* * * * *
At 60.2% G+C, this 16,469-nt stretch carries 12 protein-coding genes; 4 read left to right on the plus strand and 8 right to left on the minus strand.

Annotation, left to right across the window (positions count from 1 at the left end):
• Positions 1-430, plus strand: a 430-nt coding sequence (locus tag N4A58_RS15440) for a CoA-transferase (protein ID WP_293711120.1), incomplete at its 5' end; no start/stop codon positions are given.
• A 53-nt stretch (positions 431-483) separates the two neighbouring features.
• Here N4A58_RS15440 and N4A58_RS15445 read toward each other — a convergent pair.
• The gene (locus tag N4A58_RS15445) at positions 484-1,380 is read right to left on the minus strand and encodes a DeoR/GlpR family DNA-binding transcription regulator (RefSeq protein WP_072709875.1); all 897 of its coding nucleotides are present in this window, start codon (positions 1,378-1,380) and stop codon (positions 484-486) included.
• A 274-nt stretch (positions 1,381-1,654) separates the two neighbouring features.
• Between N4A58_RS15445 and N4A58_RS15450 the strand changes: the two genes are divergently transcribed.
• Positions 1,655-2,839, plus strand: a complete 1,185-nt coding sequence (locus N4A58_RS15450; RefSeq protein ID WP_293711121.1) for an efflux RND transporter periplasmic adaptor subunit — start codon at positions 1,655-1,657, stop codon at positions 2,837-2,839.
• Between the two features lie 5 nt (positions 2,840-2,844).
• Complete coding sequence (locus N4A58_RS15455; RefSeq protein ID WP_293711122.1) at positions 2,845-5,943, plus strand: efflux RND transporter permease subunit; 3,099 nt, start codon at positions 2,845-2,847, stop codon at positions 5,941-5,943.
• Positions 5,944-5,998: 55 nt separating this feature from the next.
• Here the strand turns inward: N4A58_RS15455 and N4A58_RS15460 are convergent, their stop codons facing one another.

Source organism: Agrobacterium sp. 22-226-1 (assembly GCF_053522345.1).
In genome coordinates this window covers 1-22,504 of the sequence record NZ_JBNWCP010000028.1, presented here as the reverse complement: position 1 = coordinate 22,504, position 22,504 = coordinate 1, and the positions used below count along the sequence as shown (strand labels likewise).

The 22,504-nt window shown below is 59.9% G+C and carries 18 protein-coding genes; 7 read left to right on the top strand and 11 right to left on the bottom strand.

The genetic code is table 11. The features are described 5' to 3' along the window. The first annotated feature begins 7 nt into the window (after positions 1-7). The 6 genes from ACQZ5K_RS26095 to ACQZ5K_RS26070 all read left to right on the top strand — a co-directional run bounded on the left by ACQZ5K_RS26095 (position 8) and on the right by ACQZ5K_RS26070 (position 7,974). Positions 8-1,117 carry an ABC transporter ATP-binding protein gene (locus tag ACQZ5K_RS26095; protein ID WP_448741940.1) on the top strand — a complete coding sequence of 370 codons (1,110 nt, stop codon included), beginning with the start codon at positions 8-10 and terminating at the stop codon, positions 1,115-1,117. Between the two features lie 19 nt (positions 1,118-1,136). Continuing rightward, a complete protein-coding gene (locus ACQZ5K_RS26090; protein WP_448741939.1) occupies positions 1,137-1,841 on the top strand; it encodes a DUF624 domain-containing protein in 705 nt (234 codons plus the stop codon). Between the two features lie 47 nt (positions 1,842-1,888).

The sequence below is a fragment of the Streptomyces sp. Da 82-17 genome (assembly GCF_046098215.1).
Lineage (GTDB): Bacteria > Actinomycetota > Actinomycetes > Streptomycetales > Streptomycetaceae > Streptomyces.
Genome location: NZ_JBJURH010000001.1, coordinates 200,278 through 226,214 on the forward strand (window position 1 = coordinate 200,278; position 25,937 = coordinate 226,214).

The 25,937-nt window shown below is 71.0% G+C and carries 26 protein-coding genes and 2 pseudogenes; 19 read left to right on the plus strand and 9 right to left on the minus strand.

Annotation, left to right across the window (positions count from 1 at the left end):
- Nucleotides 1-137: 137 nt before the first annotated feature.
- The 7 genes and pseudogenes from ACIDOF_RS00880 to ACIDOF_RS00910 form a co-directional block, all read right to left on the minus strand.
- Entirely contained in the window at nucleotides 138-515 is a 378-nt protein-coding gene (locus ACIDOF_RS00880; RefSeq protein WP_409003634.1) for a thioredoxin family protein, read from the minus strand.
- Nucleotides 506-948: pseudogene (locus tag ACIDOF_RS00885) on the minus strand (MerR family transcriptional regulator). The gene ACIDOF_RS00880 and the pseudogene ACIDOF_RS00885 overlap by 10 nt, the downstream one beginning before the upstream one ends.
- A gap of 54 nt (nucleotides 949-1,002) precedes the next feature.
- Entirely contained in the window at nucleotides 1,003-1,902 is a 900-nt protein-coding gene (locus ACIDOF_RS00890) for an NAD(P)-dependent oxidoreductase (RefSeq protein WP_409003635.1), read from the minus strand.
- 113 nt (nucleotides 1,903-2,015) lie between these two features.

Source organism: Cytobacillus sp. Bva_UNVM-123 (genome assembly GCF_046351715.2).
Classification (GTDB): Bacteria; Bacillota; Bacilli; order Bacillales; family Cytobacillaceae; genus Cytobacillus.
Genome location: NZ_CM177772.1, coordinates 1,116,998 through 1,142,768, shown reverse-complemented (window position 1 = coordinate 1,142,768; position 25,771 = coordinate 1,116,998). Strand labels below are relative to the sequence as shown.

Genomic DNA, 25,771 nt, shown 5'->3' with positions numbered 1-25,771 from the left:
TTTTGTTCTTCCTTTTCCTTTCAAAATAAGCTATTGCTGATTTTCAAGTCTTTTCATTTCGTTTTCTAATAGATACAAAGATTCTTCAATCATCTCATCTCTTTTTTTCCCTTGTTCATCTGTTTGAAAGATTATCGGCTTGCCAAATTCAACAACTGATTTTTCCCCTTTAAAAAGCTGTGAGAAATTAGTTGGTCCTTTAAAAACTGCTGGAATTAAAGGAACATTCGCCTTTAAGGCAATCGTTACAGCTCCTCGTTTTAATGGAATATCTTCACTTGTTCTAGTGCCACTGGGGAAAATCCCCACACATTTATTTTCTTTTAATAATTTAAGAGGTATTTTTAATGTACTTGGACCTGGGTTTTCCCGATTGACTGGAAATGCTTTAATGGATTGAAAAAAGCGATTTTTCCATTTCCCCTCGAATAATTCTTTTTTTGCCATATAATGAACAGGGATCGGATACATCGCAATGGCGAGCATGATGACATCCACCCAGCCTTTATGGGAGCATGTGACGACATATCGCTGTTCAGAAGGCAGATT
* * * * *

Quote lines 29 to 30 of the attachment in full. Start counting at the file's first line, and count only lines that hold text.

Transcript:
- 113 nt (nucleotides 1,903-2,015) lie between these two features.

Source organism: Cytobacillus sp. Bva_UNVM-123 (genome assembly GCF_046351715.2).